The Singing Nun and Pacifism

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Memories play false sometimes. Yesterday my brother in law gave me the vinyl of Dominique by the Singing Nun: a thoughtful gift and a joke.  A find, that perhaps he had searched out, trawling retro record shops or the internet, rather than happening on it in the Oxfam shop. The character, Dominic, from Murielle’s Angel sings the refrain ‘Dominique, nique nique,’ to explain his name.

‘Can’t believe you did that to him!’ My BiL quipped.  Pleased to know he’d read it and intrigued by the merging of fact and fiction, I may have glowed like a first time author.

I played it today on my mother’s old record player – that of course she still has and of course still works, once she had reminded me to plug in the speakers. It was the jolly ditty I remembered, like something from a holiday camp. Occasional words were recognisable: – Dieu, of course. that you would expect from a singing nun. The flip side, ‘Entre Les Etoiles,’ (Amongst the stars the Lord has written your name near him in paradise – possibly- over and over.) I remember with more affection, together with the vague hope, belief even, that the universe was looking out for me. ( I was only eight or nine at the time.)

I’ll frame the record and think fondly of my brother in law every time I look at it.

It was the stash of 45s kept on top of  the speakers, that I had forgotten, that we had played incessantly in the sixties. Listening again the words were a stab of memory, almost like a guilty conscience.  ‘ The Universal Soldier,’ by Donovan; Joan Baez and Bob, ‘Blowing in the Wind,’ even Marlene Dietrich, ‘Where have all the flowers gone?’ We used to be pacifists. We used to feel, strongly, righteously that we could change the world with words and flowers. Maybe they don’t write songs like that anymore. Maybe  we just don’t listen.    Now we have jingoism. Young men and boys have not been slain in battle, they have merely fallen. Our boys, soldiers are heroes. Perhaps they are, but war is still wrong.  We never hear of putting an end to war anymore.

Walking with history and minor miracles in Snowdonia National Park

display_image  the cast copper altar at St Mark’s church, Brithdir

There is still a chill wind for May. The sun does not quite penetrate the greening trees and thin cloud but lets enough light for wild flowers to flourish: the purple haze of bluebells above the pinky white of wood sorrel and stitch wort.  Wood anemone open like bright stars in the green velvet moss underfoot. Native yellow and orange poppies burst like dappled sunshine against the granite green grey rock. We follow the winding lanes and paths crisscrossing the hamlet of Brithdir.  First the Torrent Walk following the beautiful tributary of the River Wnion that runs through Dolgellau, the River Clywedog. In Welsh the path is named for the tributary, Llwybr Clywedog.  The torrent falls through the estate of Caerynwch, home to the famous botanist Mary Richards, and is still owned and managed by the Richards family.  So beautiful is this torrent, with waterfalls and crystal clear water that the family granted access to the public for all to enjoy.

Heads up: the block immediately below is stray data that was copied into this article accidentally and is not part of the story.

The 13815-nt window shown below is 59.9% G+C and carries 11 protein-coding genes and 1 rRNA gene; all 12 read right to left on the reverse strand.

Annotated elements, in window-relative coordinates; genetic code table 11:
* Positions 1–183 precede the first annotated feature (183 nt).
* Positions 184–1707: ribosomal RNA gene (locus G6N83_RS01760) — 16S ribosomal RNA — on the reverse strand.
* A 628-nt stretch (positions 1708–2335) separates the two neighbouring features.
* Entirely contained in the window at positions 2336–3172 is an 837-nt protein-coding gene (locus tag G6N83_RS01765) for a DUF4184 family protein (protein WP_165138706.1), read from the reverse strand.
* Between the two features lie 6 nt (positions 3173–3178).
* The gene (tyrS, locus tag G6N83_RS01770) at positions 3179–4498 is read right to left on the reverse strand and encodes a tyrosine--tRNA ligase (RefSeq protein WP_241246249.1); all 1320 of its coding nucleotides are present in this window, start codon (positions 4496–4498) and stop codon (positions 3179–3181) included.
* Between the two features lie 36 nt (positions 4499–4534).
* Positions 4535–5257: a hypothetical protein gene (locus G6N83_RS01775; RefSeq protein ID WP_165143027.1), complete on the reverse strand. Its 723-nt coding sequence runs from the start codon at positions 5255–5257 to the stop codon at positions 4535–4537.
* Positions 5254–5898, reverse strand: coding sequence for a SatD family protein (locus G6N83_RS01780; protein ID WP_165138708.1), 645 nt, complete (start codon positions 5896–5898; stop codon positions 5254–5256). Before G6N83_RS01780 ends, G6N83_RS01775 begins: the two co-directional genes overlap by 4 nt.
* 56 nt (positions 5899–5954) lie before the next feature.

As the path flattens and the river runs on through lush fields there is an old mill house, three stories high, with its footings almost in the fast flowing water. Now a private residence, there is no sign of the wheel but it is testament to the wool trade that flourished here.  The house still called pandy, the Welsh for a fulling mill. The wool was woven into ‘Welsh cotton,’ as fine and light a material as the name implies and cheap enough to clothe slaves in America. That trade, those slaves all gone. The making of woolen cloth affected the livelihood of more Welsh farmers than any other rural industry. The woven cloth was walked, laden on pack horse, as far as Welshpool where the drapers monopolized trade from the 1560’s till the War of American Independence saw trade for British wool fall off.
We divert to see the remains of a furnace, an early smelting works on the edge of a caravan site.  The mines in Tabor, now disused, used to send their ore by rail.  A sign tells of Quaker influence in the area and of Quaker philanthropists, Fry, Cadbury and Rowntree, chocolate magnates whose business ethos was to reinvest in their industries for the benefit of the lives of their workforce while they themselves lived frugally not lavishly as their wealth and status might dictate.
On our way to Y Foel, the dome shaped hill, a climb of nearly a thousand feet, (which we are not looking forward to but in the event do not find hard), we meet a farm hand who has the look of a Welsh man, the pronunciation of soft language shaping his face since birth.  One of our party addresses him in Welsh. ‘Bore dda.  Mae’n braf heddiw,’ which we can follow.  The mountain stream of a reply gushes over most of us, except for Estelle our guide, concerning the newly opened footpath along which we are embarking. Realising we have not understood, the man amicably translates and the sound of rushing water is still in his voice.